Second FBI Warning about ProLock Ransomware Issued

fbi prolock ransomware warning issuedAfter warning the public about how dangerous ProLock can be in May 2020, in the first week of September, the FBI has issued a second warning about the ransomware threat. The warning is mostly aimed at large private or government organizations. The operators of ProLock have historically gone after such targets. Large organizations are more likely to have the resources to pay a huge ransom and ProLock is known to have ransom demands sometimes reaching more than $2 million.


ProLock is relatively new to the ransomware scene first emerging in late 2019. At that time, the cybercriminals were using a different name - PwndLocker. This changed in March 2020 after security experts had found a flaw in PwndLocker’s code. The bug was significant enough to allow experts to come up with a free decrypter. This prompted the creation of a new version that came with new code and a new name - ProLock.

Infection Vectors

ProLock is a human operated threat and the cybercriminals running ProLock used to take advantage of system configuration flaws or stolen credentials to gain access to networks. At some point around May 2020, ProLock started working with QakBot aka Qbot. QakBot started out as a banking trojan and like most banking trojans evolved into a powerful malware delivery system. Partnering with QakBot was a big step for the ProLock cybercriminals because QakBot gave a huge boost to the number of infected networks.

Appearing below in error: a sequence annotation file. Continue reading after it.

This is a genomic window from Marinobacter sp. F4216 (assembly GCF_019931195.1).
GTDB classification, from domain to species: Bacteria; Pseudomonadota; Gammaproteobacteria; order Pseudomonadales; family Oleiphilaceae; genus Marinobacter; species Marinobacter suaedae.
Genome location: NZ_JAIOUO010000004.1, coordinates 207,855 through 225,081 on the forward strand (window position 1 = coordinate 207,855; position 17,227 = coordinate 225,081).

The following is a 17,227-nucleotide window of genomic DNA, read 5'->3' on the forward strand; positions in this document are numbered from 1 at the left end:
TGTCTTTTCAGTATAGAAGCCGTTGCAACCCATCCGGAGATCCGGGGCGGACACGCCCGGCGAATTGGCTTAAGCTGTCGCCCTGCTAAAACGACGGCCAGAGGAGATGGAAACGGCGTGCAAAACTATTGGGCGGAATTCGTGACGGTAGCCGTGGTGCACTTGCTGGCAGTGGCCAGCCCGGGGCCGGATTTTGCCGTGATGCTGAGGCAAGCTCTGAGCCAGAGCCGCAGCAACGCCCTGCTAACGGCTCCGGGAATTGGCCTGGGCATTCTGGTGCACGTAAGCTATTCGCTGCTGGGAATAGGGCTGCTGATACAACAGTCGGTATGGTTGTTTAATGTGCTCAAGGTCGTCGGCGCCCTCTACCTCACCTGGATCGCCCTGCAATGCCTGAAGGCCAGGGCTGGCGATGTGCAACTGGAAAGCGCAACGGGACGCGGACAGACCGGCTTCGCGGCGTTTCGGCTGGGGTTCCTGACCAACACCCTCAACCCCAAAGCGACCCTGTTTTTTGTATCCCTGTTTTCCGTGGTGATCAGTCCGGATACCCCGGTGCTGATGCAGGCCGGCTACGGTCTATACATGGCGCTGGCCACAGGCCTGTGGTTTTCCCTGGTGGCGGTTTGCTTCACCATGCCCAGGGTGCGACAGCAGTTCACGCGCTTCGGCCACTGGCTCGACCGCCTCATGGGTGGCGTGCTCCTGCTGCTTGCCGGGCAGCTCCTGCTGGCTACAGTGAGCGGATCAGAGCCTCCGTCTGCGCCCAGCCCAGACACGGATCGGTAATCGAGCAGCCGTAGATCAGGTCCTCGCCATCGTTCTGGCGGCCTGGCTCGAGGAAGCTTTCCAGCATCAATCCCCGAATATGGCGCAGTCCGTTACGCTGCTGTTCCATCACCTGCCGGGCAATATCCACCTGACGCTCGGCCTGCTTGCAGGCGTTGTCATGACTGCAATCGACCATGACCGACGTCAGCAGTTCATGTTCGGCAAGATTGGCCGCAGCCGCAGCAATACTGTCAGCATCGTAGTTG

Human Operated Ransomware

In the interest of accuracy, ProLock’s operators are likely gaining access to a single infected machine and then moving laterally in the network the machine is on. This is the usual tactic for human operated threats as it allows the cybercriminals to find the most sensitive information and plan their attack so it does the most damage possible.

While individuals are extremely unlikely to encounter ProLock, security specialists at organizations of all types must be on the lookout for this threat. After the upgrade and name change, ProLock’s encryption can’t be undone without the help of its operators. Even worse, ProLock attacks are often accompanied by data exfiltration that can be devastating to organizations. On top of that, ProLock’s decrypter has historically been unreliable. Decrypting large files has failed on numerous occasions. On the bright side, if an organization is prepared and has deployed sufficient defenses against ransomware and other threats, ProLock doesn’t have any unusual or unexpected ways to compromise their network.

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